The comments to my recent post on the First-to-File legislation raised several important issues that need some unpacking.
Separating First-to-File from Absolute Novelty: There is a tendency to conflate a first-to-file system with a system requiring absolute novelty. At the surface, these two systems may appear linked — Both rules shift the legal inquiry from the date of invention to the date of application filing. This natural linkage has been reflected in the various patent laws: first-to-file countries generally also require absolute novelty, while the US (the first-to-invent country) allows a grace period.
Despite their usual link, the two policies are separable. We could implement a first-to-file system that conclusively determines competing priority claims by looking only to effective filing dates but, at the same time, allow a one-year grace period when judging novelty and nonobviousness. From my experience, the concerns of most patent applicants are more focused on the problem of novelty rather than rare interference issues.
As Mark Lemley has noted the current legislation already does this in two ways: (1) granting a grace period for inventor-originated disclosures; and (2) providing that the first-to-file system will only be implemented after the rest of the world adopts the grace period (in House bill only).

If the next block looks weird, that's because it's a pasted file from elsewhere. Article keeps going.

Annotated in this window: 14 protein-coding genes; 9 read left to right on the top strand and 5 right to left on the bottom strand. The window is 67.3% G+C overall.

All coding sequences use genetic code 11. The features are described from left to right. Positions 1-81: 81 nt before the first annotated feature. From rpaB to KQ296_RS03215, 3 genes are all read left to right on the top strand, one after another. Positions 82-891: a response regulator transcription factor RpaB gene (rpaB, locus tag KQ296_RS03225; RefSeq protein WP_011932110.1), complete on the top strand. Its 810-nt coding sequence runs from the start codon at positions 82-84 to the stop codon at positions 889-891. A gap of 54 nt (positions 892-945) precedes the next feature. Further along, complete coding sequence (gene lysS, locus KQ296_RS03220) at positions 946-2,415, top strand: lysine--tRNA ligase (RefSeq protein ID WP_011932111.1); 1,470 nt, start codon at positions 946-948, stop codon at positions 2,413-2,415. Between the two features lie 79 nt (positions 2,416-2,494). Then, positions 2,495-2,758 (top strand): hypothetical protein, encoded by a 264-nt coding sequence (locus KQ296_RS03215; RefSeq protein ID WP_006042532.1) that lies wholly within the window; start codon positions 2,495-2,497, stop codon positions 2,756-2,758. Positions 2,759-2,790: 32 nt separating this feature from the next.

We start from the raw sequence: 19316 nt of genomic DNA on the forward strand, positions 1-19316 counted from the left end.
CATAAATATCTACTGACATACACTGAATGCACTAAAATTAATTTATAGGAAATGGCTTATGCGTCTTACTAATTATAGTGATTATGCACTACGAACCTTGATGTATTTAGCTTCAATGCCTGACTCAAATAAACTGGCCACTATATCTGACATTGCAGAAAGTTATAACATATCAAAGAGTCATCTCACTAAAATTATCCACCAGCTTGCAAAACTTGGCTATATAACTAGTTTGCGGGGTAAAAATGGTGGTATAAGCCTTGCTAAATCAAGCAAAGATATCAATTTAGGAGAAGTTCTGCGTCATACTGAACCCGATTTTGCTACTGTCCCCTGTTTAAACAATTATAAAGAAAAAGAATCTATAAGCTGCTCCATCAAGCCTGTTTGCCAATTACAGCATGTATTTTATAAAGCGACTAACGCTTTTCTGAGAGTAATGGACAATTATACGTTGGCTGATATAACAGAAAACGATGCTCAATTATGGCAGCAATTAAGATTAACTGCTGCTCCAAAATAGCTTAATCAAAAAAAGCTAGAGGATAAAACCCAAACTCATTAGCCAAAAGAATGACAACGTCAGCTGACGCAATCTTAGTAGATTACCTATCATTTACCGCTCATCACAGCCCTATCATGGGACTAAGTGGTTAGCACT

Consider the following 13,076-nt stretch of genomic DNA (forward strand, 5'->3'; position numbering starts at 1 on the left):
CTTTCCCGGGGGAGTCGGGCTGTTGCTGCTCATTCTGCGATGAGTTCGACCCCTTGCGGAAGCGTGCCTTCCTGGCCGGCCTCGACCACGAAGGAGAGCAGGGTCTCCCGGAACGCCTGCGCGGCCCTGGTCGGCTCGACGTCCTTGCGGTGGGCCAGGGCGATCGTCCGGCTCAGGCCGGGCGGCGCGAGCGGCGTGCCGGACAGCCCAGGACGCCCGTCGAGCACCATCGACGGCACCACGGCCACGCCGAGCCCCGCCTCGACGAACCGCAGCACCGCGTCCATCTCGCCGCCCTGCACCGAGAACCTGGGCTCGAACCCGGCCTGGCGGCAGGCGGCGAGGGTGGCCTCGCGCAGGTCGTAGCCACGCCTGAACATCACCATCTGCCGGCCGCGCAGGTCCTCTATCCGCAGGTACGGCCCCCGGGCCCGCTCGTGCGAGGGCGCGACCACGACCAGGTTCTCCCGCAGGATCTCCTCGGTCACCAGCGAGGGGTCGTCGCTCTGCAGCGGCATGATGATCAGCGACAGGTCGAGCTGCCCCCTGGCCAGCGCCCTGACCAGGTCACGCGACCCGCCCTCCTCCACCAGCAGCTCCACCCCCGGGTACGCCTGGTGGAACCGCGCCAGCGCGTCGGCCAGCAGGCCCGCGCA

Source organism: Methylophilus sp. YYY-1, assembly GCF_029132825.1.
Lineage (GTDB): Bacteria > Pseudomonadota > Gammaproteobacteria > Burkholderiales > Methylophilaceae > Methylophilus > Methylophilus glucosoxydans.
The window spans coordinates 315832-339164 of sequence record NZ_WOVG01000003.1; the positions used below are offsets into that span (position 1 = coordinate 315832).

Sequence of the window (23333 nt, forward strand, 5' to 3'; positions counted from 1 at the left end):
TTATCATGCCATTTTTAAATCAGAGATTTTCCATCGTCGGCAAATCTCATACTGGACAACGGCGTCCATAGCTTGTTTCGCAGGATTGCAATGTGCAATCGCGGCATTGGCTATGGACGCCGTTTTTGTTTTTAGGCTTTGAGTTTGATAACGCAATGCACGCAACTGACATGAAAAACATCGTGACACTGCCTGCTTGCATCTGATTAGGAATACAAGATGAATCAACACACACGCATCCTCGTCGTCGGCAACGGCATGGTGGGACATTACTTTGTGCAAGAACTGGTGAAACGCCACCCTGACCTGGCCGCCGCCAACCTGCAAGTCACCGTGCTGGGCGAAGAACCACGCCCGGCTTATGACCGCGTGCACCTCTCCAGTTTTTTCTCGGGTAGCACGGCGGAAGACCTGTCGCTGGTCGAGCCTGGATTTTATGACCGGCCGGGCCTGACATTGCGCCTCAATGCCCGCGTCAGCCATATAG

When you try to help, you actually harm: One of our European readers commented that the American grace period is essentially a subsidy to the rest of the world. According to the story, the grace period lulls American inventors into disclosing prior to filing for protection. Those inventors can still pursue US patent applications, but will be unable to obtain patents elsewhere. The quote: “Thank goodness USA perseveres with the grace period. Otherwise ROW really would be dominated by US IPR.”
Rule 131 Declarations: How weak does your patent become after filing a Rule 131 declaration? If you received an office action rejection and had solid arguments of both (1) your prior invention and (2) nonobviousness. Would you rather (1) file a Rule 131 declaration and avoid characterizing the reference and your invention; (2) explain why the claimed invention is not obvious even in light of the asserted art; or (3) both.